So much for the 4th Amendment
Are actions like this acceptable, this is worse than getting the wrong address on a warrant, there was no warrant, in fact there was nothing to pinpoint this one unit in a complex.
Louise Goldsberry (Provided by Louise Goldsberry)
By Tom Lyons
Published: Thursday, July 18, 2013 at 9:50 p.m.
Last Modified: Thursday, July 18, 2013 at 9:50 p.m.
After leaving her operating room scrub nurse duties at Sarasota's Doctors Hospital on Wednesday, Louise Goldsberry went to her Hidden Lake Village apartment.
Her boyfriend came over, and after dinner — about 8 p.m. — Goldsberry went to her kitchen sink to wash some dishes.
That's when her boyfriend, Craig Dorris — a manager for a security alarm company — heard her scream and saw her drop to the floor.
Goldsberry, 59, said she had looked up from the sink to see a man “wearing a hunting vest.”
He was aiming a gun at her face, with a red light pinpointing her.
“I screamed and screamed,” she said.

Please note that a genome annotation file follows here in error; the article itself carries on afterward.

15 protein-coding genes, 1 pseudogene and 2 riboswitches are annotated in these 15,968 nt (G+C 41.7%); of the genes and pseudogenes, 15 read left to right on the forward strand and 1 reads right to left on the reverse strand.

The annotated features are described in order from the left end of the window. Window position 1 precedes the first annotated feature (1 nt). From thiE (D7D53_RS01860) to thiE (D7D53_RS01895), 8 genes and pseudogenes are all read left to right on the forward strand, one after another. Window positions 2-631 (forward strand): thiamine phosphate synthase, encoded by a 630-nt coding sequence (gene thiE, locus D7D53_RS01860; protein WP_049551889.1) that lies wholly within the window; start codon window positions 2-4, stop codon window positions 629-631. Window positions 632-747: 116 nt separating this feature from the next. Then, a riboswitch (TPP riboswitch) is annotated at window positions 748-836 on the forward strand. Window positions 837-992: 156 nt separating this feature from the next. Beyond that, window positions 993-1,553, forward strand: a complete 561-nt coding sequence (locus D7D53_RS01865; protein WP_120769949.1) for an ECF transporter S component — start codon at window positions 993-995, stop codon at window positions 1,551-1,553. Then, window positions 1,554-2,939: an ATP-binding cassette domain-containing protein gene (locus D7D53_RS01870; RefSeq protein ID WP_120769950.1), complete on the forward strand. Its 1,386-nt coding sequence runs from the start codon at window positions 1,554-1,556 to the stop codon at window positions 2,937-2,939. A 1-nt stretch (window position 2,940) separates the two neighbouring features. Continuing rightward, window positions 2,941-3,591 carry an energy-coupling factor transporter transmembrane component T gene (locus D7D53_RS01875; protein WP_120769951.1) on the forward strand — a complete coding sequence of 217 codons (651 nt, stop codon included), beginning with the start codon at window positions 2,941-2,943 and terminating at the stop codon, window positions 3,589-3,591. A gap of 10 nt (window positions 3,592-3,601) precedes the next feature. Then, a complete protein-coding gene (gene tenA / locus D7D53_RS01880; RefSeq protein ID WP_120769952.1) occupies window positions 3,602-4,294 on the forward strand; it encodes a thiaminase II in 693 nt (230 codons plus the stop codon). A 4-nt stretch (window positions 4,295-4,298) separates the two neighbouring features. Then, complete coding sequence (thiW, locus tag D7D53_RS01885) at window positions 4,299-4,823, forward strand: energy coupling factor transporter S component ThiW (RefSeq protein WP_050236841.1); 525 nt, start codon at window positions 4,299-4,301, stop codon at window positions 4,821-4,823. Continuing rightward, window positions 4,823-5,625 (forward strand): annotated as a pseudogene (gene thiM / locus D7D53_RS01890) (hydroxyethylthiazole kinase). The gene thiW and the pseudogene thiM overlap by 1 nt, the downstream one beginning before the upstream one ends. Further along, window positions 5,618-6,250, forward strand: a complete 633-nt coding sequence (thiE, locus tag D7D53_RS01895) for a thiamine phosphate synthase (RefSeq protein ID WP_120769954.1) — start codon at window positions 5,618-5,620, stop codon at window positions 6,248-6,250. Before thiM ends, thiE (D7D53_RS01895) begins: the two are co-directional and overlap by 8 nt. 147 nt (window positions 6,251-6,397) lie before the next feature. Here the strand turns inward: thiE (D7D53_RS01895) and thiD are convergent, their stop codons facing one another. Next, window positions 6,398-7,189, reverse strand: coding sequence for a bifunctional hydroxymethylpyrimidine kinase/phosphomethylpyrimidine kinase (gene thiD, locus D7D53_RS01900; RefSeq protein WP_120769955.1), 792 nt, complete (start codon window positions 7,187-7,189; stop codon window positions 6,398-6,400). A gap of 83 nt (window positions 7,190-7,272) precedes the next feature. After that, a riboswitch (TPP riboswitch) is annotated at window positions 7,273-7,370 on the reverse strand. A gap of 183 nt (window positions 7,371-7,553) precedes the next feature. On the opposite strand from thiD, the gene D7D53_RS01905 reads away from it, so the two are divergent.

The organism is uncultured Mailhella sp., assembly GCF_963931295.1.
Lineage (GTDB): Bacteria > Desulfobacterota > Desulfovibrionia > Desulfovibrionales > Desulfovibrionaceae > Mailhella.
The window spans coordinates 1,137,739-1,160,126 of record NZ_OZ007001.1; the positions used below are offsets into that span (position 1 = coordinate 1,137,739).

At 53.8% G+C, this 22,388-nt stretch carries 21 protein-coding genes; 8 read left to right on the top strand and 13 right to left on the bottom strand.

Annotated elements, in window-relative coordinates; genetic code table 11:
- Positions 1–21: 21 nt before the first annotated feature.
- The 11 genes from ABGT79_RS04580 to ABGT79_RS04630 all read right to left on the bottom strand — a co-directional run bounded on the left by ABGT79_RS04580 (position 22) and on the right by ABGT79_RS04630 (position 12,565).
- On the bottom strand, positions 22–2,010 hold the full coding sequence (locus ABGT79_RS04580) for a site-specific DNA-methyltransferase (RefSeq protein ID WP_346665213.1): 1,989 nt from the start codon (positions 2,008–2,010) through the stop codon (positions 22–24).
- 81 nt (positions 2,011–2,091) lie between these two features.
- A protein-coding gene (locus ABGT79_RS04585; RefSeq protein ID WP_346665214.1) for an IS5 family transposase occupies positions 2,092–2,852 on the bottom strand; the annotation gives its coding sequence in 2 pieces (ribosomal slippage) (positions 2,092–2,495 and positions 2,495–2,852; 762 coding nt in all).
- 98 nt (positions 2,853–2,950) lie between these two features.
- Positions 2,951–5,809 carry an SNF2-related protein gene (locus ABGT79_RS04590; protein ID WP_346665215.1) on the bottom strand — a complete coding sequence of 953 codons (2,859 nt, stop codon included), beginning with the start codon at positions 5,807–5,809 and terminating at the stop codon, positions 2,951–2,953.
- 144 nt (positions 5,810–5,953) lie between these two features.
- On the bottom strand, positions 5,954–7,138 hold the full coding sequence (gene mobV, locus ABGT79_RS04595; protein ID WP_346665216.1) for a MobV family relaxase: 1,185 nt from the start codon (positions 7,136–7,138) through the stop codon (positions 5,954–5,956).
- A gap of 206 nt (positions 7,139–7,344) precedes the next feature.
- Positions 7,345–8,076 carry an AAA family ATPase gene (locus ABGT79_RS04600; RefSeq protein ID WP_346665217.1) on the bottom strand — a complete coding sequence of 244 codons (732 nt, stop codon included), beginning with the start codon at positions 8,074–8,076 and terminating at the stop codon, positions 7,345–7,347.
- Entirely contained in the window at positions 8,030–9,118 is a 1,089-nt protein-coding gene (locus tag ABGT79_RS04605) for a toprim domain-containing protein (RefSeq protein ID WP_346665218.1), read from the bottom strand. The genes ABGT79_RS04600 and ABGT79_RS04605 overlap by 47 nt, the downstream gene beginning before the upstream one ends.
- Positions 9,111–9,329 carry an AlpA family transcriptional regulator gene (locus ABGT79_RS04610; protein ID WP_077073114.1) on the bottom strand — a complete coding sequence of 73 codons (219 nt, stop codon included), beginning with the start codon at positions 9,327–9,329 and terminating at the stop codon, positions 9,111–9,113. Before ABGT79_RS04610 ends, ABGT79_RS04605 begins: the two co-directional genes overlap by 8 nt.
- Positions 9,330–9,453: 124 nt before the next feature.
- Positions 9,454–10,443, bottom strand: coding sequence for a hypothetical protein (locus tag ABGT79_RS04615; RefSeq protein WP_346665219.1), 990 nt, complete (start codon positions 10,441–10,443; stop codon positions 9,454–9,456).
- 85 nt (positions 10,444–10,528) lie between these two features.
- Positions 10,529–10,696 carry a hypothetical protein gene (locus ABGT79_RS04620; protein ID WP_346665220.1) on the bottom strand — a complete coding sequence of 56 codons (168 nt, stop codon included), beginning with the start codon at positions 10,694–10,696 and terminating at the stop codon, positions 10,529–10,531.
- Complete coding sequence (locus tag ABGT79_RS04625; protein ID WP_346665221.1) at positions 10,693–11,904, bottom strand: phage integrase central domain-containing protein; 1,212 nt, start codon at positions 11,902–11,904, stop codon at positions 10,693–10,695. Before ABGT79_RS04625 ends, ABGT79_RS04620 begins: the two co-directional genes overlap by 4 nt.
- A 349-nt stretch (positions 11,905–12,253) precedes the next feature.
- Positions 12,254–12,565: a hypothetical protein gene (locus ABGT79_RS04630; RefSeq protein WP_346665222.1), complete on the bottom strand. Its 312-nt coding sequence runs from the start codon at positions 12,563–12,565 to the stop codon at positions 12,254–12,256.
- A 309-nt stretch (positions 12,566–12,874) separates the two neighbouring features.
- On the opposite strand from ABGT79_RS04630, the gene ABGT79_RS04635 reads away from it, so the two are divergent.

But she also scrambled across the floor to her bedroom and grabbed her gun, a five-shot .38-caliber revolver. Goldsberry has a concealed weapons permit and says the gun has made her feel safer living alone. But she felt anything but safe when she heard a man yelling to open the door.
He was claiming to be a police officer, but the man she had seen looked to her more like an armed thug. Her boyfriend, Dorris, was calmer, and yelled back that he wanted to see some ID.
But the man just demanded they open the door. The actual words, the couple say, were, “We're the f------ police; open the f------ door.”
Dorris said he moved away from the door, afraid bullets were about to rip through.
Goldsberry was terrified but thinking it just might really be the police. Except, she says she wondered, would police talk that way? She had never been arrested or even come close. She couldn't imagine why police would be there or want to come in. But even if they did, why would they act like that at her apartment? It didn't seem right.